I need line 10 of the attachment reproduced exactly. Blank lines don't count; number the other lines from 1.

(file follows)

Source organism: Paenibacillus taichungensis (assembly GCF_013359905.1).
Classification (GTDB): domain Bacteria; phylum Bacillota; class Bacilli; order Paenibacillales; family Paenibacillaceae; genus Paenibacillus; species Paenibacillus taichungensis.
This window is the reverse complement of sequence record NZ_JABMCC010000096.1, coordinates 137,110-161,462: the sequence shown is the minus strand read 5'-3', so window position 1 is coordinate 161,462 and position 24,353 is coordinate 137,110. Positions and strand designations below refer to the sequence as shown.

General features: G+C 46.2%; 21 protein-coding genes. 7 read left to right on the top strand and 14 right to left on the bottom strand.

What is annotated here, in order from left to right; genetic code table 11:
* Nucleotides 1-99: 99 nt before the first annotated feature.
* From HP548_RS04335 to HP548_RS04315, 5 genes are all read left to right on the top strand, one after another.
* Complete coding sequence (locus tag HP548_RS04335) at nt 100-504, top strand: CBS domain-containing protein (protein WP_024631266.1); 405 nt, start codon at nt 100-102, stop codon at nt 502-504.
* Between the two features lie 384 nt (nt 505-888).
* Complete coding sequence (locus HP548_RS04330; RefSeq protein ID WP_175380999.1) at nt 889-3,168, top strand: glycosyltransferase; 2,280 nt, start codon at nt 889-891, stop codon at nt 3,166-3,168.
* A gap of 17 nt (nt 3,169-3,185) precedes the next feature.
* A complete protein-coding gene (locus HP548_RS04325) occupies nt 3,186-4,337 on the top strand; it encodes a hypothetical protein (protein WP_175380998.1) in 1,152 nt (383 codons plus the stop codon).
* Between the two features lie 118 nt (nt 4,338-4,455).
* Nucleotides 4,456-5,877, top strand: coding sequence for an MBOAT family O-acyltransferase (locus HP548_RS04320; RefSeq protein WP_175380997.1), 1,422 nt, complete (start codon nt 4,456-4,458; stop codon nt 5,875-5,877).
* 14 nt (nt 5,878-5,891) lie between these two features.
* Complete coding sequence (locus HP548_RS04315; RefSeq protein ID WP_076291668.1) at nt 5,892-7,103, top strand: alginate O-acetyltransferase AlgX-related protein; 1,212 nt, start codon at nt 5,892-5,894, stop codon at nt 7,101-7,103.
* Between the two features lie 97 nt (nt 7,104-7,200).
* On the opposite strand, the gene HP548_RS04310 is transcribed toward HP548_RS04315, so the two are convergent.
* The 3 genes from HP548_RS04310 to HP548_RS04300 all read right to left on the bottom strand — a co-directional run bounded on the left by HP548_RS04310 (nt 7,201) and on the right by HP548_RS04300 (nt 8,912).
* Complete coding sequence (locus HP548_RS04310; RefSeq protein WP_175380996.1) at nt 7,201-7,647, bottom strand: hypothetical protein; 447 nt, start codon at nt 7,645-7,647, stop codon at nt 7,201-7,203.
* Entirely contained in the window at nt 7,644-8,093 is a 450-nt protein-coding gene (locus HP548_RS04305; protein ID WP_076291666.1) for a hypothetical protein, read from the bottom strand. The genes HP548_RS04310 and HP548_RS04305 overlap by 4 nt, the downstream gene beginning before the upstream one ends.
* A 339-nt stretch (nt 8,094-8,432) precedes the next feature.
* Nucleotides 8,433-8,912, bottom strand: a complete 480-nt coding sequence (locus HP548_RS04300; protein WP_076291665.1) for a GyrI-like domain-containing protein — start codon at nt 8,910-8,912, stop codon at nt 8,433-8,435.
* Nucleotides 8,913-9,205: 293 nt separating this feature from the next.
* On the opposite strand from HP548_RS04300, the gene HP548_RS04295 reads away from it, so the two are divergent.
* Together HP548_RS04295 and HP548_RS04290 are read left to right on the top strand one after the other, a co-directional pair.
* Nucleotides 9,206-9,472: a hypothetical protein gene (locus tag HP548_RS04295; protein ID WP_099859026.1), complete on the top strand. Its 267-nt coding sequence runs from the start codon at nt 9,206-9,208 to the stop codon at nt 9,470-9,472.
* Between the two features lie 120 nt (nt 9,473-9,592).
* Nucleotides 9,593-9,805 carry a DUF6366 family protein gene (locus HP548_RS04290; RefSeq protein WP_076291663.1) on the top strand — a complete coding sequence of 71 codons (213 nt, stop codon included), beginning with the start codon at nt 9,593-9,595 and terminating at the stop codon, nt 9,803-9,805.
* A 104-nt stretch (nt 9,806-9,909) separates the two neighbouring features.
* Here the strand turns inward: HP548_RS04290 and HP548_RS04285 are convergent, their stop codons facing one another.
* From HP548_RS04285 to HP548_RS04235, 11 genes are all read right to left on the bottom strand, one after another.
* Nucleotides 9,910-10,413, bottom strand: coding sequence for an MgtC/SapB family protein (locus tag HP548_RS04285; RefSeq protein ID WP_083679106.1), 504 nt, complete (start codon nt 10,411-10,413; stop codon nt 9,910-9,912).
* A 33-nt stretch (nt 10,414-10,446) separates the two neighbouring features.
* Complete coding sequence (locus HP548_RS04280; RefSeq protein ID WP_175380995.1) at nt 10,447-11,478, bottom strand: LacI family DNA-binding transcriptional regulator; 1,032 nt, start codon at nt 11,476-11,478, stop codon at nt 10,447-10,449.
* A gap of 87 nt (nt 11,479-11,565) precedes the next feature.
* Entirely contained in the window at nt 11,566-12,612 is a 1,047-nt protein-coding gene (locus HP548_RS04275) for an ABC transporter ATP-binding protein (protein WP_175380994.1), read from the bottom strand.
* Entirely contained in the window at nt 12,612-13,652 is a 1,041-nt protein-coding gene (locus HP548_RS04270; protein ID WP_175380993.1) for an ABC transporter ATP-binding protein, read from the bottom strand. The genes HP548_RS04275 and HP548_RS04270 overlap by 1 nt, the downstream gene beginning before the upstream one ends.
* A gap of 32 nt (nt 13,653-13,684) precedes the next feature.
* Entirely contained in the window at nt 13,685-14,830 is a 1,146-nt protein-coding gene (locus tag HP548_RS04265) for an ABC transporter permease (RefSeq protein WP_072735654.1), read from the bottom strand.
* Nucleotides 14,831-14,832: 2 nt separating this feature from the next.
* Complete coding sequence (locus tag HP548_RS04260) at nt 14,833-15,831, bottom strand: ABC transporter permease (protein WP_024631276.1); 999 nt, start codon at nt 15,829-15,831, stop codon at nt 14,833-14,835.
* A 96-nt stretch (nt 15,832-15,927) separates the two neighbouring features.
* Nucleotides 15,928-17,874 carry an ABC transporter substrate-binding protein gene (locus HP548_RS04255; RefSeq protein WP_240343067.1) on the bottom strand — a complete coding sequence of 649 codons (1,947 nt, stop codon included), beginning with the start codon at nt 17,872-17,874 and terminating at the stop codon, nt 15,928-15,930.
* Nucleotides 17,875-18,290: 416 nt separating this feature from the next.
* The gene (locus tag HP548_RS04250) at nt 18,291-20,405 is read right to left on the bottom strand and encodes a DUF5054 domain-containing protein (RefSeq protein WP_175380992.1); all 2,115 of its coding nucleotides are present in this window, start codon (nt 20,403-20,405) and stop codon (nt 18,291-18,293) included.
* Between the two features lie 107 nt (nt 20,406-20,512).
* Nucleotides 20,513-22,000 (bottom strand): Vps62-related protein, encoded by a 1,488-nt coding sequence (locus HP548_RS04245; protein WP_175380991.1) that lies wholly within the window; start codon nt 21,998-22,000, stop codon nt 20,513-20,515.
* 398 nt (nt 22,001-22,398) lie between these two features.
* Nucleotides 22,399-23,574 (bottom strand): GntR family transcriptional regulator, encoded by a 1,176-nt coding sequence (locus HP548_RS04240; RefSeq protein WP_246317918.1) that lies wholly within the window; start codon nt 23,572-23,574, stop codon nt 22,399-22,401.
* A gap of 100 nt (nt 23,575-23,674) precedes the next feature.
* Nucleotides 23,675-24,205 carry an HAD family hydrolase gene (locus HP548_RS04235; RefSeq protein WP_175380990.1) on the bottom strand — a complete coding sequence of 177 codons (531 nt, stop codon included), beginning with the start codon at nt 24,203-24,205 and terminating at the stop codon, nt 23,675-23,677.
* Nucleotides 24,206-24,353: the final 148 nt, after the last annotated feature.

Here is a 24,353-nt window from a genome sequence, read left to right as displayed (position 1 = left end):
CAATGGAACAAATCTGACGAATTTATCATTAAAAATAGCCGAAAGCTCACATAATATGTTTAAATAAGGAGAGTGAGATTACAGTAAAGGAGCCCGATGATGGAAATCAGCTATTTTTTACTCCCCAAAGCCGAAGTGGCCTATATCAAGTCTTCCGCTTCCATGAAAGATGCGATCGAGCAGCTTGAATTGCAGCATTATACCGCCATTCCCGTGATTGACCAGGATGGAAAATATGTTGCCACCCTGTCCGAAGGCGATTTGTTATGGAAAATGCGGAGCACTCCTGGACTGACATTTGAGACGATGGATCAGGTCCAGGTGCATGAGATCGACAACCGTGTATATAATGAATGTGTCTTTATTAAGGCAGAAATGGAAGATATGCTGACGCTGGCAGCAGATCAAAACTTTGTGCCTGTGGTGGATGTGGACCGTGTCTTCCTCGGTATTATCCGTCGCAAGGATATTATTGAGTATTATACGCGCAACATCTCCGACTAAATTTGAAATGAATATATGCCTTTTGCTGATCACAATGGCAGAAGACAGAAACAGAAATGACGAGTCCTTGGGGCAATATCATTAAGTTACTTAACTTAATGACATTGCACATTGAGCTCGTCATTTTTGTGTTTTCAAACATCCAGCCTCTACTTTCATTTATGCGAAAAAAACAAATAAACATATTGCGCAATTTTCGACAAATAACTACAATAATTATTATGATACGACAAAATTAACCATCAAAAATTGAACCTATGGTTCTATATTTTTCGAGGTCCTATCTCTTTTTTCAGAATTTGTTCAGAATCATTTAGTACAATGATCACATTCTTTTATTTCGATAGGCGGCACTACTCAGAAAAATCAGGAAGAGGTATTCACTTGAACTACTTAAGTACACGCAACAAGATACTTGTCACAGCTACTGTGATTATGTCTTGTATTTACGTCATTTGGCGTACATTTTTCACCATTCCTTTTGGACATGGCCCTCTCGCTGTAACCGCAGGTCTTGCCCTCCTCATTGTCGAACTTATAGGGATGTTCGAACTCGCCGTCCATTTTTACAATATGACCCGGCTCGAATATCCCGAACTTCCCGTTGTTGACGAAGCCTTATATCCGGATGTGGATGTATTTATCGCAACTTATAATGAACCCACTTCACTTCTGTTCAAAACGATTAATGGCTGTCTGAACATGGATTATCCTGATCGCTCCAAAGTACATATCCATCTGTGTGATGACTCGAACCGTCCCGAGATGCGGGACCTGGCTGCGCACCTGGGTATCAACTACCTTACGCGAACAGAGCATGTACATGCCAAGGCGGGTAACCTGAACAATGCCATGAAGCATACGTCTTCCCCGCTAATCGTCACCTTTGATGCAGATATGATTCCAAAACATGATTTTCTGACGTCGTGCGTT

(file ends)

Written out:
* Complete coding sequence (locus HP548_RS04330; RefSeq protein ID WP_175380999.1) at nt 889-3,168, top strand: glycosyltransferase; 2,280 nt, start codon at nt 889-891, stop codon at nt 3,166-3,168.